Genetics of glutamate and its receptors in autism spectrum disorder
Bhat, Ajaz A.
Ali, Tayyiba Akbar
Frenneaux, Michael P.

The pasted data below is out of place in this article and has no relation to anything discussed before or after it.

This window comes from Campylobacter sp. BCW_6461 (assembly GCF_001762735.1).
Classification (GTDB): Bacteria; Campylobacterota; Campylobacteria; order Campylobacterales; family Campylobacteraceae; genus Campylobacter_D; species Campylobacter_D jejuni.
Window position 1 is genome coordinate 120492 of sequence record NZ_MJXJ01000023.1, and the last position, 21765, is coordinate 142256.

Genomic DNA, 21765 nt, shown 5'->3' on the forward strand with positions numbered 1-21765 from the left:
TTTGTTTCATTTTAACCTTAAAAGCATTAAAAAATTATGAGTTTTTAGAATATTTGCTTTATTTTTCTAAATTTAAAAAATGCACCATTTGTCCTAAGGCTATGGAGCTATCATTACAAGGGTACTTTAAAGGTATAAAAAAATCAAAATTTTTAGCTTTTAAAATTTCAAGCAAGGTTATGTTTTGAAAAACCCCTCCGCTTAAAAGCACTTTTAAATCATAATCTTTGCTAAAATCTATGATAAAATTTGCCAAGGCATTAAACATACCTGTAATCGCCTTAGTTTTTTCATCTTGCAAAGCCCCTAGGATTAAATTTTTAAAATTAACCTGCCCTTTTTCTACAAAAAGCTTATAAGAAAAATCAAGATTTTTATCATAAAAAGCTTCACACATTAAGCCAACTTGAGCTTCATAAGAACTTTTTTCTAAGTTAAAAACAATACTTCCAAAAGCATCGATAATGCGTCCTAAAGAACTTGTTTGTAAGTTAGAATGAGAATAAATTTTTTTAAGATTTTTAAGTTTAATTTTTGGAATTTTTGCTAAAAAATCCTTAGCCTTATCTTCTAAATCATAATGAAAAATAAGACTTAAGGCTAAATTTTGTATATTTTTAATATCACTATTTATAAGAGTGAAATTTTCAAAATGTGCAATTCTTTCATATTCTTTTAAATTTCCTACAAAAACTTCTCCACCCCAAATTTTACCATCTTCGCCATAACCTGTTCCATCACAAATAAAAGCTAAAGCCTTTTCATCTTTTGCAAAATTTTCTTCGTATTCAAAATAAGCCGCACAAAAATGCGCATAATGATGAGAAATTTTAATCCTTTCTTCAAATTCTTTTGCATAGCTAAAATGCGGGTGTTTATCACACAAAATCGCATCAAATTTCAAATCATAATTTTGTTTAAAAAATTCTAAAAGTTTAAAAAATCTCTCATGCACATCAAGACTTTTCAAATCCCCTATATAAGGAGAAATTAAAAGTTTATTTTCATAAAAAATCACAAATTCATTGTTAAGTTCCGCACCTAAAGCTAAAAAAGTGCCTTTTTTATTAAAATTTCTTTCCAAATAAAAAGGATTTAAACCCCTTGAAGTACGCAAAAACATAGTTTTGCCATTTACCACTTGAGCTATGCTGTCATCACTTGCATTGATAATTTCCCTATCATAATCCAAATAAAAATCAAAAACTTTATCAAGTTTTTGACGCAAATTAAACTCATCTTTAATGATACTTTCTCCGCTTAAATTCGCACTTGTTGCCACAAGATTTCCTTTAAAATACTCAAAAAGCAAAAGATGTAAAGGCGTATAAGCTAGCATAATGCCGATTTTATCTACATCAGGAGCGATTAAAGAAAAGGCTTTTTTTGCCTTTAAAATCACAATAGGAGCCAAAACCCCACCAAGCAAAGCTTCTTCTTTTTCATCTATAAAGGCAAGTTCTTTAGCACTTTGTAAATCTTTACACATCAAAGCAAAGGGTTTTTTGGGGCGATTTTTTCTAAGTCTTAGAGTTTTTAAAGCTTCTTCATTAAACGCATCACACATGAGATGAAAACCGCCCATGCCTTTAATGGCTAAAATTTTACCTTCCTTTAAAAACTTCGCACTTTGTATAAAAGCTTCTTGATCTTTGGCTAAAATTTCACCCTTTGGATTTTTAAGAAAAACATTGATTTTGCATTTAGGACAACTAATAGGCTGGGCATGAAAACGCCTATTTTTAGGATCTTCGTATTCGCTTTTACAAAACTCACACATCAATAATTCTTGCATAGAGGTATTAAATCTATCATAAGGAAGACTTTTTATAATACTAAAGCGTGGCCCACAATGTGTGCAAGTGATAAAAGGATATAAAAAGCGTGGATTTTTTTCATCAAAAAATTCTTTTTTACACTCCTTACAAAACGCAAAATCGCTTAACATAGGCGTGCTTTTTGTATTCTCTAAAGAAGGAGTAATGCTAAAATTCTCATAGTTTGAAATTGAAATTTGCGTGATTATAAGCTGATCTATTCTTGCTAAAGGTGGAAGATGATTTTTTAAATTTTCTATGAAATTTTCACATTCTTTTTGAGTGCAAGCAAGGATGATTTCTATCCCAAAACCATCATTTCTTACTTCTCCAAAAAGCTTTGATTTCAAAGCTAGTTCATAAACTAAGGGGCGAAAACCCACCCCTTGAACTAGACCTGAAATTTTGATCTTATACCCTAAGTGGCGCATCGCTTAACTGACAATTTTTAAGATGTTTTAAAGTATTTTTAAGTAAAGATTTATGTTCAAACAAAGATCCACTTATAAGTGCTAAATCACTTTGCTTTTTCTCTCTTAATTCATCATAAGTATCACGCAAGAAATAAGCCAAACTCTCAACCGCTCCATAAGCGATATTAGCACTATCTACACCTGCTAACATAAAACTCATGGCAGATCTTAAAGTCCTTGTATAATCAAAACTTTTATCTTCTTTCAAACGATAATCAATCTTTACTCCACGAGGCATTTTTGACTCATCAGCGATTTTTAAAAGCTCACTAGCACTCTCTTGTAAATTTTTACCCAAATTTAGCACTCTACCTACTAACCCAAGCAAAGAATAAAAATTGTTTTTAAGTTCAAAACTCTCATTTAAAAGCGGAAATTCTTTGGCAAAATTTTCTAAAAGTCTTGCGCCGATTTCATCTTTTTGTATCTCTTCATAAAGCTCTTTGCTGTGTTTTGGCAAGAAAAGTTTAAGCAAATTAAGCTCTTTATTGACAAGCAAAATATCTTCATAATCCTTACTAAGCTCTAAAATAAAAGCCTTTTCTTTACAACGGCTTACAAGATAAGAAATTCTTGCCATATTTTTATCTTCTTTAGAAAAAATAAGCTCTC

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Autism spectrum disorder (ASD) is a neurodevelopmental impairment characterized by deficits in social interaction skills, impaired communication, and repetitive and restricted behaviors that are thought to be due to altered neurotransmission processes. The amino acid glutamate is an essential excitatory neurotransmitter in the human brain that regulates cognitive functions such as learning and memory, which are usually impaired in ASD. Over the last several years, increasing evidence from genetics, neuroimaging, protein expression, and animal model studies supporting the notion of altered glutamate metabolism has heightened the interest in evaluating glutamatergic dysfunction in ASD. Numerous pharmacological, behavioral, and imaging studies have demonstrated the imbalance in excitatory and inhibitory neurotransmitters, thus revealing the involvement of the glutamatergic system in ASD pathology. Here, we review the effects of genetic alterations on glutamate and its receptors in ASD and the role of non-invasive imaging modalities in detecting these changes. We also highlight the potential therapeutic targets associated with impaired glutamatergic pathways.
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